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PinkMonkey.com Digital Library - PinkMonkey.clom-Digital Library-Dracula by Bram Stoker

CHAPTER XIX

JONATHAN HARKERíS JOURNAL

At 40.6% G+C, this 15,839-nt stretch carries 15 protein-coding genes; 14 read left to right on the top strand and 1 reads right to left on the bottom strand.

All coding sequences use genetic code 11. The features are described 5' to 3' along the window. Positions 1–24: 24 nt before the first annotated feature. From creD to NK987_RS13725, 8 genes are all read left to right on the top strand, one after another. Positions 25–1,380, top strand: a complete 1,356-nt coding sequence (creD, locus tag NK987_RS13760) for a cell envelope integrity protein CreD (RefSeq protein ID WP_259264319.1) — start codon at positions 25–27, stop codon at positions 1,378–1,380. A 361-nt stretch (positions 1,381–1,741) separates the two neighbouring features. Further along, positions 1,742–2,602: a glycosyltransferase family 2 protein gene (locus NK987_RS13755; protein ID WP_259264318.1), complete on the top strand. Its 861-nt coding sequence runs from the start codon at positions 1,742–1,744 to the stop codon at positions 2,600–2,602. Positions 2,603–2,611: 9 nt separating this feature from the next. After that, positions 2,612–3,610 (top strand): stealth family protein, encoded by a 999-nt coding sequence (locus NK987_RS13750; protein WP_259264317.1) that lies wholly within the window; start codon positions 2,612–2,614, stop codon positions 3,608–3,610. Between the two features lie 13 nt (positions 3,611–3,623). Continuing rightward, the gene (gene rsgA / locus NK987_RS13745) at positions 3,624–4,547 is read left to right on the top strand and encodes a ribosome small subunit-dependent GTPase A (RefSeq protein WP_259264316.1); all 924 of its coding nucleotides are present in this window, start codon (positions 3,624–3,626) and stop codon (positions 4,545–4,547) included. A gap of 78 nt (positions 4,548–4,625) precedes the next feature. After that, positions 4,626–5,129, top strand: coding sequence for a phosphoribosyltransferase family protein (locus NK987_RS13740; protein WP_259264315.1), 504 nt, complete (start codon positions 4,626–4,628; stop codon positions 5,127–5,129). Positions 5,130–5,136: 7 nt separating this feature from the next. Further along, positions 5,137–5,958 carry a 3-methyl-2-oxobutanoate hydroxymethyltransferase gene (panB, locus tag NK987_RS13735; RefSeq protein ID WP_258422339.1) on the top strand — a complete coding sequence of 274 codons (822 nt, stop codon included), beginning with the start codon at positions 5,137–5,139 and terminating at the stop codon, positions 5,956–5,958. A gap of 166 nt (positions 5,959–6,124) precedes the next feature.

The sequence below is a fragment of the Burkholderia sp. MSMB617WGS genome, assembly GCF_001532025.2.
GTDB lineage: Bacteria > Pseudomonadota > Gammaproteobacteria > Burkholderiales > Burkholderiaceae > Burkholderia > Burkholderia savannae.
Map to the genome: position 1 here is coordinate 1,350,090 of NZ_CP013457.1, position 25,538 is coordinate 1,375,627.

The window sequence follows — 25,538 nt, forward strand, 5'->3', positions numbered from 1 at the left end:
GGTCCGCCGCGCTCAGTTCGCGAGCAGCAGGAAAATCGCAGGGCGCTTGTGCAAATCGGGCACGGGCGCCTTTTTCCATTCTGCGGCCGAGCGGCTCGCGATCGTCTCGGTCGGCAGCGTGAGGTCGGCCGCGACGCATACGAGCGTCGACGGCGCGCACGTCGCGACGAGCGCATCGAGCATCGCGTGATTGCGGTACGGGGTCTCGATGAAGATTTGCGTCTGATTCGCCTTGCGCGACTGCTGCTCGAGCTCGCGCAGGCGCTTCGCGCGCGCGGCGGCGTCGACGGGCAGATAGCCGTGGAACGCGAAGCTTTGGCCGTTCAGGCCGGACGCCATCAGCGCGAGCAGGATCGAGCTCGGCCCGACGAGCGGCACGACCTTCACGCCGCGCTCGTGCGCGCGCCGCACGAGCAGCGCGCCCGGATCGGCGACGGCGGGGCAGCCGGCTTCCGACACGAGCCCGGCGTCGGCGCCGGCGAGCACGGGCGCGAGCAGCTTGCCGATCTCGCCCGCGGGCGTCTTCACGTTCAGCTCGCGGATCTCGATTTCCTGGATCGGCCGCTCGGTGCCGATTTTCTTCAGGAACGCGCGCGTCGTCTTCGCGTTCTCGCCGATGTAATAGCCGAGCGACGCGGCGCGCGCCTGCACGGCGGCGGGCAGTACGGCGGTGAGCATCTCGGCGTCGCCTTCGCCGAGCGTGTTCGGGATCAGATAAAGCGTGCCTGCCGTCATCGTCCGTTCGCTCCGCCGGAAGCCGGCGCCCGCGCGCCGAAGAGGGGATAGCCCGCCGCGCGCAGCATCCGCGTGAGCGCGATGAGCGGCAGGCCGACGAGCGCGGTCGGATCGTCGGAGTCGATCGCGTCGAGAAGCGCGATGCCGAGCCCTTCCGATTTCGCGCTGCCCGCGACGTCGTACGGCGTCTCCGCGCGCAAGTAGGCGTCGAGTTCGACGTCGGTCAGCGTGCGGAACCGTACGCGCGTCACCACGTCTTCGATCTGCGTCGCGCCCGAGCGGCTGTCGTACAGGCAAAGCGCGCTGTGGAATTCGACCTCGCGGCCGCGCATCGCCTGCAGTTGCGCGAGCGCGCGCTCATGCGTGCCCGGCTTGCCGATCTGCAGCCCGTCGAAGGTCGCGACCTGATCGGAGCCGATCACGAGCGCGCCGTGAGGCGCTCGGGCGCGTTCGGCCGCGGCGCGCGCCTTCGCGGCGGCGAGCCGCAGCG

1 October, 5 a.m.- I went with the party to the search with an easy mind, for I think I never saw Mina so absolutely strong and well. I am so glad that she consented to hold back and let us men do the work. Somehow, it was a dread to me that she was in this fearful business at all; but now that her work is done, and that it is due to her energy and brains and foresight that the whole story is put together in such a way that every point tells, she may well feel that her part is finished, and that she can henceforth leave the rest to us. We were, I think, all a little upset by the scene with Mr. Renfield. When we came away from his room we were silent till we got back to the study. Then Mr. Morris said to Dr. Seward:-"Say, Jack, if that man wasnít attempting a bluff, he is about the sanest lunatic I ever saw. Iím not sure, but I believe that he had some serious purpose, and if he had, it was pretty rough on him not to get a chance." Lord Godalming and I were silent, but Dr. Van Helsing added:-"Friend John, you know more of lunatics than I do, and Iím glad of it, for I fear that if it had been to me to decide I would before that last hysterical outburst have given him free. But we live and learn, and in our present task we must take no chance, as my friend Quincey would say. All is best as they are." Dr. Seward seemed to answer them both in a dreamy kind of way:"I donít know but that I agree with you. If that man had been an ordinary lunatic I would have taken my chance of trusting him; but he seems so mixed up with the Count in an indexy kind of way that I am afraid of doing anything wrong by helping his fads. I canít forget how he prayed with almost equal fervour for a cat, and then tried to tear my throat out with his teeth. Besides, he called the Count Ďlord and master,í and he may want to get out to help him in some diabolical way. That horrid thing has the wolves and the rats and his own kind to help him, so I suppose he isnít above trying to use a respectable lunatic. He certainly did seem earnest, though. I only hope we have done what is best. These things, in conjunction with the wild work we have in hand, help to unnerve a man." The Professor stepped over, and laying his hand on his shoulder, said in his grave, kindly way:"Friend John, have no fear. We are trying to do our duty in a very sad and terrible case; we can only do as we deem best. What else have we to hope for, except the pity of the good God?" Lord Godalming had slipped away for a few minutes, but he now returned. He held up a little silver whistle as he


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